The problem is that your chances of failure have increased as compared to your chances of success. But because the human tendency to avoid losses, you will magnify the chances of failure. This will soon put you in the same loop as the students who were bidding for the $20 note. You will get more anxious thinking about the loss, that will make you think about greater losses which will in turn make you more anxious. In the process you may run over traffic lights or miss out on the correct turn you were supposed to make on the highway. Your potential losses will only increase.

The technique I am going to suggest to dealing with anxiety is simple: Think about gains and not the losses. Think about success and not the failure. Think about the positives and not the negatives.

And to aide you in the process, you can use the Brafman brothers suggestion to help you think about the positives: step back and look at the larger picture.

If you calmed down (step back) and did not worry about the loss of the business deal (bigger picture)  then you will be able to focus on the driving. It could mean that you may reach there in 25 minutes, instead of 30 minutes, a good 10 minutes in advance (positive). It will get you that good first impression (gain), the business deal and your boss’ praises (success). The potential gains may not be as high as the potential losses but stepping back will help you think about the gains. And, more importantly, thinking about the gains will certainly make it less likely to causes the losses. Where as thinking about the losses will only make it more likely cause the losses.

This technique can be applied to any situation in which you feel anxious. Worried about what will happen if you don’t get the grade you need to? Think about what will happen if you do get a better grade. Worried about what will happen if you don’t get paid this week? Well, what if you get paid double this week. Worried about what will happen if you did not finish the project in time? Think about what praises you may get if you finish it before time.

Loss aversion is a strong force, overcoming that may just become easier if you jump to do the exact opposite: gain seeking.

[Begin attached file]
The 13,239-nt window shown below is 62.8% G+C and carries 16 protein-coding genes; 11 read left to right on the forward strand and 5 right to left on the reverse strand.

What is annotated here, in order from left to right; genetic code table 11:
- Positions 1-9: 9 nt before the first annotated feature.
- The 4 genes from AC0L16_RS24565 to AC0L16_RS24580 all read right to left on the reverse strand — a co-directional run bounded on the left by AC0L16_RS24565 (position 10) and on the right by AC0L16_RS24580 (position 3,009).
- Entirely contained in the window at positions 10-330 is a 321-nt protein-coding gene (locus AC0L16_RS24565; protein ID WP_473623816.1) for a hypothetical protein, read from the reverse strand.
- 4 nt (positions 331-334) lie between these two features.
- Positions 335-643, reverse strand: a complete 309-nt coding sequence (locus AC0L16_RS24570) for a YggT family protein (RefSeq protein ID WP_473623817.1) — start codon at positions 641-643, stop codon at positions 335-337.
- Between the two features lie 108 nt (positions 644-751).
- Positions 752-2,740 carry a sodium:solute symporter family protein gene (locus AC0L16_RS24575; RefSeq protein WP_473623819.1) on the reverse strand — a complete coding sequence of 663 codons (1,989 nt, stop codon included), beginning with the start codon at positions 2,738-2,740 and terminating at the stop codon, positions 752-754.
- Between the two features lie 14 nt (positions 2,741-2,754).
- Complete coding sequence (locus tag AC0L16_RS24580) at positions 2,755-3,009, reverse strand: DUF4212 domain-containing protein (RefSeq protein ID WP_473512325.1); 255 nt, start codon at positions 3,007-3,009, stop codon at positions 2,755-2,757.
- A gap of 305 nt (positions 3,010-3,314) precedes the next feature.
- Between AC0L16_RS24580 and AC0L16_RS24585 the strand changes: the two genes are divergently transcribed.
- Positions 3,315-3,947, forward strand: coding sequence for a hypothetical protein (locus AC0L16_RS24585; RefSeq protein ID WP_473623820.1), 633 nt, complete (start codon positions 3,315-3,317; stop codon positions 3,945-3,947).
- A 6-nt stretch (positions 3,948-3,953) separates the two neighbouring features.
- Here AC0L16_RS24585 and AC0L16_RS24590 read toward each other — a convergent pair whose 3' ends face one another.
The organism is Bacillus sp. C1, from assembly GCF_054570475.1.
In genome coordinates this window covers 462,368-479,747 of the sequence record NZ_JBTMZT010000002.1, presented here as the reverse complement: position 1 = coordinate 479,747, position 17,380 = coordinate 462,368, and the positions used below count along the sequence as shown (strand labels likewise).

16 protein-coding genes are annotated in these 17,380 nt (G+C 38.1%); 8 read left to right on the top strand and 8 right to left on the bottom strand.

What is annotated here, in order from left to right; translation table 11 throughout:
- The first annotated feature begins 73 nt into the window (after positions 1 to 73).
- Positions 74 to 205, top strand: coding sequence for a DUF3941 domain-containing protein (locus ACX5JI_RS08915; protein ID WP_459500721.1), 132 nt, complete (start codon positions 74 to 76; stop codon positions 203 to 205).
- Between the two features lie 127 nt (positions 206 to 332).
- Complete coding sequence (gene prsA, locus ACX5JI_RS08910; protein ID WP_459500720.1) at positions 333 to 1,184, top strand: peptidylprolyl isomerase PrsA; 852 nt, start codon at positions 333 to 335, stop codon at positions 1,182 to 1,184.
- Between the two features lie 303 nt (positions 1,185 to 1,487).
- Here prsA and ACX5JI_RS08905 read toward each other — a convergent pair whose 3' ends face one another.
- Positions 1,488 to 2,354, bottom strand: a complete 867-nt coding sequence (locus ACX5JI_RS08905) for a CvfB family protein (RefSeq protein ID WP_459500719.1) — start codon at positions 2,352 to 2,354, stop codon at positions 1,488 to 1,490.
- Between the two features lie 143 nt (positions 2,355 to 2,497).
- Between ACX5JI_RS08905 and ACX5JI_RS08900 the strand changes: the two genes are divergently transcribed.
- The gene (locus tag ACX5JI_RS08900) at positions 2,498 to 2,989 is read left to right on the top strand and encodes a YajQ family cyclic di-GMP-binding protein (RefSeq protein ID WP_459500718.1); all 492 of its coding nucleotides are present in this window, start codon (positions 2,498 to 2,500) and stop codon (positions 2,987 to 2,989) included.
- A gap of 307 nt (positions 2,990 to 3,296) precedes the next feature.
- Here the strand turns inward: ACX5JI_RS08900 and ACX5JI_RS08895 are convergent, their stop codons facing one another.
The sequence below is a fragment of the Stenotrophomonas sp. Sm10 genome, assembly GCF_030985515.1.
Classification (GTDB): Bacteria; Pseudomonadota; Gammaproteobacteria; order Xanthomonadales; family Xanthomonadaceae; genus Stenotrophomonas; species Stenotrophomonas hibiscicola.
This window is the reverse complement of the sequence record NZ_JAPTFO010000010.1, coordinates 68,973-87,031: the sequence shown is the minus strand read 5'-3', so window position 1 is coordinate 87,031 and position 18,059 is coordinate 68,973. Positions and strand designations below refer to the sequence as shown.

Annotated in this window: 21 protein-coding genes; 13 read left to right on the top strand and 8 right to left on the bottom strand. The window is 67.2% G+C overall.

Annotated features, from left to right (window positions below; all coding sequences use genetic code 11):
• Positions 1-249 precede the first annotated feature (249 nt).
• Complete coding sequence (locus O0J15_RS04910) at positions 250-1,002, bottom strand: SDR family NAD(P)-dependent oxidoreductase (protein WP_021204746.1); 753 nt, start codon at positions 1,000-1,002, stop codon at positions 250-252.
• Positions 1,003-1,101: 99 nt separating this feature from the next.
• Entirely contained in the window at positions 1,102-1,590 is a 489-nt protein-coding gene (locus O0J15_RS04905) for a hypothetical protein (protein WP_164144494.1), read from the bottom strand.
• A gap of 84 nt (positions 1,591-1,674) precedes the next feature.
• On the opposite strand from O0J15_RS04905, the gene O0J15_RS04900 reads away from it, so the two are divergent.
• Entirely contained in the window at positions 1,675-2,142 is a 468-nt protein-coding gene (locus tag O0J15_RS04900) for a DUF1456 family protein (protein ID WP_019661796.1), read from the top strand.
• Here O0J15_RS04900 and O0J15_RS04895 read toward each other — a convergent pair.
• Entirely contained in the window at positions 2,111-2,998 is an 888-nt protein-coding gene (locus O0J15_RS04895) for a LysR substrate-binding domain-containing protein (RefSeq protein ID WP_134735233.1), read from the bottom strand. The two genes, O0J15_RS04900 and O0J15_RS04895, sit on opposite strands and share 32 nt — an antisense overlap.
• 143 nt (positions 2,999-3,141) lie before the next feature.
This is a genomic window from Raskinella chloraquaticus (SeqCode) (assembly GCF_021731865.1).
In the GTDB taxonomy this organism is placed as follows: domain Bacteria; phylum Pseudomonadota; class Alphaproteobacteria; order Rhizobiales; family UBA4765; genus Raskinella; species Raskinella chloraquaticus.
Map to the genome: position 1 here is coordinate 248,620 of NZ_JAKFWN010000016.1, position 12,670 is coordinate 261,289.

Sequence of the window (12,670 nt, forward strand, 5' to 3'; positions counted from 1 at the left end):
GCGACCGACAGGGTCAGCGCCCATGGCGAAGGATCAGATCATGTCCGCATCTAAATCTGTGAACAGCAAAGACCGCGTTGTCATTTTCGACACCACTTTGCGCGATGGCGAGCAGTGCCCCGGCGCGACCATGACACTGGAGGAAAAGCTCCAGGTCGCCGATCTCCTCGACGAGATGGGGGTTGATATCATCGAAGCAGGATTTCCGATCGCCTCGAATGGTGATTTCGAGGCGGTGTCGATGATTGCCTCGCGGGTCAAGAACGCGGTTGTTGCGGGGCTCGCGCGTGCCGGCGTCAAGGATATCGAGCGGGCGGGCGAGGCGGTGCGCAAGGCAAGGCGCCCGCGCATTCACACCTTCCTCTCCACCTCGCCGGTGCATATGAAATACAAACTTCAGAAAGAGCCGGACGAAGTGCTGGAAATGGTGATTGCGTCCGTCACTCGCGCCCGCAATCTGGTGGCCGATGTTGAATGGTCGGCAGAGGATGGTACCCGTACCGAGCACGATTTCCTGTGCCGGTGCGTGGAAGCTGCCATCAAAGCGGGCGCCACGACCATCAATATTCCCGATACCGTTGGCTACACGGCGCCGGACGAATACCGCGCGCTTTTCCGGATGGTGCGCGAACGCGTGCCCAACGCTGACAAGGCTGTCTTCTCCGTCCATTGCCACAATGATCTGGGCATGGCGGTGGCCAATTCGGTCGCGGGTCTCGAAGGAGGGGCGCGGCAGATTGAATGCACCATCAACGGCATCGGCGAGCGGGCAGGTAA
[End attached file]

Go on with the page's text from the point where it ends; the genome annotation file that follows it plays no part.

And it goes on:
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About Akshat Rathi

Science and Technology Journalist
This entry was posted in Philosophy and tagged , , , , , . Bookmark the permalink.

5 Responses to Dealing with anxiety by overcoming a human folly

  1. Deeksha says:

    Well you seem to be suggesting a very exciting solution which can be a potential new mantra towards a stress-free or at least reduced stress life! However the slightly tough part herein is that people will have to constantly nurture this as a part of the behavioural process to evolve to this level.

    Also I think that it builds on the idea of positive thinking in quite an innovative manner. In essence a good job of reaching at one potential answer to a question that affects us all.

    • akshatrathi294 says:

      You are right that this might need people to put in effort to integrate it with their behavioural process, but anxiety isn’t an easy thing to overcome is it?

  2. Alex Flint says:

    The bidding game is a fun example, thanks for describing it!

    However, I’m not sure that stepping back and looking at the bigger picture is enough, because at the point that the bid is $21 and one person stands to lose $1 and the other $20, it is still in the loser’s best interests to make a higher bid. Sure, he can see where the game is going, and yes, he can see that they should both call it off, but (from his perspective) why call it off at this unfortunate point? Why not when he stands to lose just $2 (rather than $20) and the other person stands to lose $21? No matter how much you stand back and look at the bigger picture, it’s always in the loser’s best interest to bid higher, unless the two of them can agree to share the losses.

    Actually, as far as I can tell, a true rationalist would never start bidding in the first place, but once you’re playing, you’re essentially stuck…

    • akshatrathi294 says:

      So assuming that the person who starts is not perfectly rational, what is the best point to quit the game if you have started bidding?

      • Alex Flint says:

        I don’t know actually. If you are allowed to bid anything then the first guy could just bid $19 and no-one else would go over him because no-one else has anything to lose, and no-one will gain anything by going to $20. But if you’re restricted to bidding in order $1,$2,$3,… then I really don’t know. There must be a Nash equilibrium somewhere but I can’t find it. If you make take turns bidding then perhaps you can predict who will land on $19 and the no-one else bids, but it’s not for sure. It’s a really tricky game to analyse!